Sunday, June 07, 2015
CNN reporter argues for equal leave for new dads; is childlessness reaching a "tipping point" toward "demographic winter"?
Here’s some more family values for a Sunday night. Michelle Singletary has a review of a book by CNN reporter Josh Levs new book “All In: How our Work-First Culture Fails Dads, Families and Businesses – and How We Can Fix It Together” (Harper One, a rather long title). Her column is here.
Levs reports that when his wife had a child, born prematurely, CNN offered paid maternity leave, and paid leave for adoption, and accommodated gay couples adopting or having children by surrogacy, but wouldn’t offer it to “normal” dads.
Not much argument in today’s modern times of near gender equality, if a company offers paid parental leave, it ought to offer it to either parent, CNN has since extended the leave to dads.
Again, I’ve taken a position against mandatory leave required of employers, common in most of the West, because that implies that the childless will do the work for the “parents’” compensation. This shouldn’t happen without an unveiling of what is going on.
Let’s go on to the “population demographics” debate. Last night, while having dinner before an HRC party on U Street, I found this article by Janet Shaw Crouse of the Washington Times, April 30, 2015, “Have we reached a tipping point with childlessness?” link here.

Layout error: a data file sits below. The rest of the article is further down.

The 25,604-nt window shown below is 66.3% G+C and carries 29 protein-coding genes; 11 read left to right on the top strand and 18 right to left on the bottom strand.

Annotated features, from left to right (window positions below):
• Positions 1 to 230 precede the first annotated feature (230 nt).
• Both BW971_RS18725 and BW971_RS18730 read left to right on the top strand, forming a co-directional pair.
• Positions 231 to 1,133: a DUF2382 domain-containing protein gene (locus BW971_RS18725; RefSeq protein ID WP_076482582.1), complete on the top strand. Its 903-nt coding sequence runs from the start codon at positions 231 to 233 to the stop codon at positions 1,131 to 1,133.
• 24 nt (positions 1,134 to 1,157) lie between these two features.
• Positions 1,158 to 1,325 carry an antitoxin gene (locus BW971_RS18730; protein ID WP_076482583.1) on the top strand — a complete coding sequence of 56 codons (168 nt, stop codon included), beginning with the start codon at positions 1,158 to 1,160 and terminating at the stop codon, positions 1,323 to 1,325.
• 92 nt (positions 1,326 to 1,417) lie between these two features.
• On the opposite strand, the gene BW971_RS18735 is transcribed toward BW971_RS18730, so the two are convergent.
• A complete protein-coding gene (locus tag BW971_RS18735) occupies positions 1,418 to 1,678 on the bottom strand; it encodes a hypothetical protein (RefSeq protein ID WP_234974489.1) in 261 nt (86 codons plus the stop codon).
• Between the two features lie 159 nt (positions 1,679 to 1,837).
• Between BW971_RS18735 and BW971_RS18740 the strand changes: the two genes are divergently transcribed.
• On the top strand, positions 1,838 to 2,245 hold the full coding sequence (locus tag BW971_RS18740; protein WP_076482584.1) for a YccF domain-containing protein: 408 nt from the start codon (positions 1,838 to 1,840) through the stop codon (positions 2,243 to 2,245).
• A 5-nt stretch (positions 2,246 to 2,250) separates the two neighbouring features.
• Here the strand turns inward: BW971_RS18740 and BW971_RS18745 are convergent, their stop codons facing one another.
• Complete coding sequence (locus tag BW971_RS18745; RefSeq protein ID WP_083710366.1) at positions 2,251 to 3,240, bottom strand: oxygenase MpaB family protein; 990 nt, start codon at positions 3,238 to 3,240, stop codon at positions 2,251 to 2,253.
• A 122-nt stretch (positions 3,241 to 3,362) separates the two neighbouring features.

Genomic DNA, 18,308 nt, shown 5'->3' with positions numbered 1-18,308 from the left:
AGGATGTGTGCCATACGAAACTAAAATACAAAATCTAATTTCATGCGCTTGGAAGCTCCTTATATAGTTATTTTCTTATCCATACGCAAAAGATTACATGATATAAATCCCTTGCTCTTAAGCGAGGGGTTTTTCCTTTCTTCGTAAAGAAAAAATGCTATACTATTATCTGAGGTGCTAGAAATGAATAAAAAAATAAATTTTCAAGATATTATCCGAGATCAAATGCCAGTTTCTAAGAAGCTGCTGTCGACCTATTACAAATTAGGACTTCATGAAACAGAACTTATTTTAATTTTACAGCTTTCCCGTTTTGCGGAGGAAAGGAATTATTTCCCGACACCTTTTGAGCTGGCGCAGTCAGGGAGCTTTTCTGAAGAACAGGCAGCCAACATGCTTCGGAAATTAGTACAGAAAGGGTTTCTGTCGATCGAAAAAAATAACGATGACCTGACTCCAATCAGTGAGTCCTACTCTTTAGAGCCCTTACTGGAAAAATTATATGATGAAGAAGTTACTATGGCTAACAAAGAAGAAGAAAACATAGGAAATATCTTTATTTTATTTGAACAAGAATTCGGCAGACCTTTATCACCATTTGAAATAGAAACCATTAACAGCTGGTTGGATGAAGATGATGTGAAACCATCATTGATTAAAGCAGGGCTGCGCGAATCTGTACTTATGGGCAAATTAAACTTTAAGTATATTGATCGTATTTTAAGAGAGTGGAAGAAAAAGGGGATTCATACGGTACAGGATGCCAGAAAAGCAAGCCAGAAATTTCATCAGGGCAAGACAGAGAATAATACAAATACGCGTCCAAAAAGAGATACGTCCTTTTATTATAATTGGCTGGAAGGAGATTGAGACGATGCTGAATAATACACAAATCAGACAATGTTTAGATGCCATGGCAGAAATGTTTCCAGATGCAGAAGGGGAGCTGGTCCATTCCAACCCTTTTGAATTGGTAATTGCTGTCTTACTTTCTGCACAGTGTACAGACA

I think her analysis is essentially on target. If we live longer and have fewer children, we need to work longer, and at innovative and productive pursuits other than hucksterism. Right now, we’re not quite able to pull that off.
There are a wide variety of moral assessments of childlessness in reputable papers all over the web. Generally, it’s a function of women’s waiting longer until their careers are set, but there is also concern that older men have a biological clock, too. Where childlessness is “selfish” or having children is itself “selfish” depends very much on the speaker. Jody Day has a sobering article in the Guardian, December 2013. I’ve reported before the Pew study that shows well educated and high income women and families have started having more children again. Elizabeth Gregory of the Atlantic also wrote about this in 2013, "A Childless Generation?", here.